ECB under pressure to cut interest rates in face of growing deflation
Latest collection of economic data a worrying sign for euro zone economy
The euro sculpture outside the headquarters of the European Central Bank in Frankfurt. The ECB council will decide today whether to change interest rates. Photograph: Kai Pfaffenbach/Reuters
The European Central Bank will face more than the usual level of scrutiny when its governing council gathers in Frankfurt today for its regular monthly rate-setting meeting. A series of economic indicators over the last few days suggests worrying signs that the euro zone’s tentative economic recovery may be losing momentum.
On Tuesday the European Commission downgraded its forecast for economic growth for the euro zone next year. It now expects the euro zone eco- nomy to grow by 1.1 per cent in 2014, compared to its forecast of 1.2 per cent six months ago. Closely watched manufacturing figures – which give a snap- shot of how businesses across the continent are faring – showed a sharp decline in manufacturing activity across the EU, although with some notable exceptions, including Britain and Germany.
Of particular significance for the ECB, given its mandate to regulate inflation, is the deflationary trend that has begun to creep into the euro zone economy. Inflation fell sharply in October to 0.7 per cent – well below the bank’s target of keeping inflation “close to but below” 2 per cent.
The accumulation of worrying economic figures has increased pressure on the bank to take action today in Frankfurt, despite the fact that interest rates are at a historic low of 0.5 per cent. While an interest rate cut is highly probable, some analysts expect that concrete measures will be postponed until December.
At the very least, ECB presi- dent Mario Draghi is expected to signal the bank’s intention to take further stimulus action, whether through rate cuts or other forms of monetary easing, such as another bond-buying type programme.
The collection of economic data is a worrying sign for the euro zone economy, more than five years into the crisis.
Despite the fact that the euro zone officially emerged from an 18-month recession earlier this year with the bloc experiencing GDP growth of 0.3 per cent in the second quarter, the picture remains bleak.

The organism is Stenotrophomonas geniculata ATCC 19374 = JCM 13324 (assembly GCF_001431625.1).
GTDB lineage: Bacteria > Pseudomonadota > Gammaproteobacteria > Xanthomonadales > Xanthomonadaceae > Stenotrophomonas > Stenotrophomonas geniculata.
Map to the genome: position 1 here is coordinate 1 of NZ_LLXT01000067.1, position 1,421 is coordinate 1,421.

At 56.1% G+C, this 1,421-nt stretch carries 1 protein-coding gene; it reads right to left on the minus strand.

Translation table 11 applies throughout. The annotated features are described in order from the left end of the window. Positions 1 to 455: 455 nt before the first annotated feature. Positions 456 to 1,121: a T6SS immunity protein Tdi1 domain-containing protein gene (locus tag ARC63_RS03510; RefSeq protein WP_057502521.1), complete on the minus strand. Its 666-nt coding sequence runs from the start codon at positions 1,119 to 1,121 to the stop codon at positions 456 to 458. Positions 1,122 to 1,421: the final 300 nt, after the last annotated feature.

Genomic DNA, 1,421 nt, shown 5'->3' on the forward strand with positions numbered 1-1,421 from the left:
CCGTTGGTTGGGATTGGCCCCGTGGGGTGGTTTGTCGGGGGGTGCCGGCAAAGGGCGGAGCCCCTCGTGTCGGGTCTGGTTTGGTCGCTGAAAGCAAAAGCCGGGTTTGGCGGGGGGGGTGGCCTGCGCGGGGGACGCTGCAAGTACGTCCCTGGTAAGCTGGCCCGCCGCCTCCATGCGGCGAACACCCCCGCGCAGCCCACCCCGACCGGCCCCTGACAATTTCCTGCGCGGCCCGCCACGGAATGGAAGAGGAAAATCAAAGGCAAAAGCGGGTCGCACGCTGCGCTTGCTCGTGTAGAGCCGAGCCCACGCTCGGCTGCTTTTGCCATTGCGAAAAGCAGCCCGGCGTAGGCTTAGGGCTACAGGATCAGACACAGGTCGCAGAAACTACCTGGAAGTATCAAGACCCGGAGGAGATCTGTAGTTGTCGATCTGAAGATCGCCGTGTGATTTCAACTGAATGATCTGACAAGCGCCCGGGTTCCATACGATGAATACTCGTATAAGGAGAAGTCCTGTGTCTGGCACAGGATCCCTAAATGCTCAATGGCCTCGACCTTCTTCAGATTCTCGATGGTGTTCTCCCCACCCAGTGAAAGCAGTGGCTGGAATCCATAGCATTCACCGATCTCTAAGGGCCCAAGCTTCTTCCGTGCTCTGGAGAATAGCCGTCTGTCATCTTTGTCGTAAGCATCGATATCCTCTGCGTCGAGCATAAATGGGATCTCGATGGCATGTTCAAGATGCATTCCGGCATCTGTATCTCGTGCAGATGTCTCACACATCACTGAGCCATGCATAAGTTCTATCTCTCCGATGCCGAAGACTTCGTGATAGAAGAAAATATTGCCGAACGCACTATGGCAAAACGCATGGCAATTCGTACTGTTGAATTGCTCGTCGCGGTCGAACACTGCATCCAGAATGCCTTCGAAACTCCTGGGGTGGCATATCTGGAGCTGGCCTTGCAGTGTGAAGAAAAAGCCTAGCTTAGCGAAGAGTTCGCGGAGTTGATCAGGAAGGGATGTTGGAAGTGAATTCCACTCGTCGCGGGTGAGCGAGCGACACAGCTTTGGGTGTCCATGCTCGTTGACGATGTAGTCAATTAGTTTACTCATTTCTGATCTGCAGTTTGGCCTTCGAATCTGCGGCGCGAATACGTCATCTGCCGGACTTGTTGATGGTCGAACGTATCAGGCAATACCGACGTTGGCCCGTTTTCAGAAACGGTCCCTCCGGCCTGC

Tuesday’s economic forecast from the European Commission cut the growth prospects for virtually all countries in the euro zone. The reason, according to economic commissioner Olli Rehn, is a mixture of exter- nal factors, such as the recent slowdown in emerging economies, and internal factors, such as the continuing effect of an “ongoing necessary adjustment process” in euro zone countries as they continue to implement fiscal consolidation measures.
In particular, some of the euro zone’s biggest economies are struggling to grow, with France and Spain scheduled to miss their deficit targets of 3 per cent of GDP set by the European Commission. The French economy is now forecast to grow by just 0.9 per cent next year, compared to 1.1 per cent predicted earlier this year, while Spain’s growth projections have been revised down to 0.5 per cent from 0.9 per cent.
“The needs for economic reforms are of particular urgency and of particular importance” in France and Spain, Rehn said on Tuesday, a warning that Brussels’s policy of fiscal austerity shows no sign of abating in the immediate future.
Focus is also turning to Germany’s high current account surplus, indicative of the country’s booming export industry, which is benefiting from the weak euro.
The pattern of fragmentation is a feature of the economic picture across the euro zone, where peripheral countries are facing higher bank-funding costs than the stronger countries, a distortion that affects small businesses.
Nowhere is the division between stronger and weaker euro states more evident than in the labour market. Tuesday’s economic forecast sees no let-up in the chronically high unemployment levels that have beset the euro zone’s weaker economies. While Germany’s unemployment rate is scheduled to gradually fall to 5.1 per cent by 2015, southern European countries such as Greece and Spain still face unemployment rates of up to 25 per cent over the next few years, with the percentage of people under 25 who are out of work reaching 60 per cent.
The European Commission’s latest forecast expects Greece’s unemployment rate to peak at 27 per cent this year, before reducing to 24 per cent in 2015, while Spain will continue to experience an elevated unemployment rate of more than 26 per cent this year and next, with an unemployment rate of 25.3 per cent scheduled for 2015.
“The differences in labour market performance across member states are expected to remain extremely large, with unemployment expected to range from 5 per cent in Austria to 26.5 per cent in Spain in 2014,” the commission states in its economic forecast. It is a bleak picture and an issue that is likely to have a material impact on the outcome of next year’s elections when Europeans go to the polls.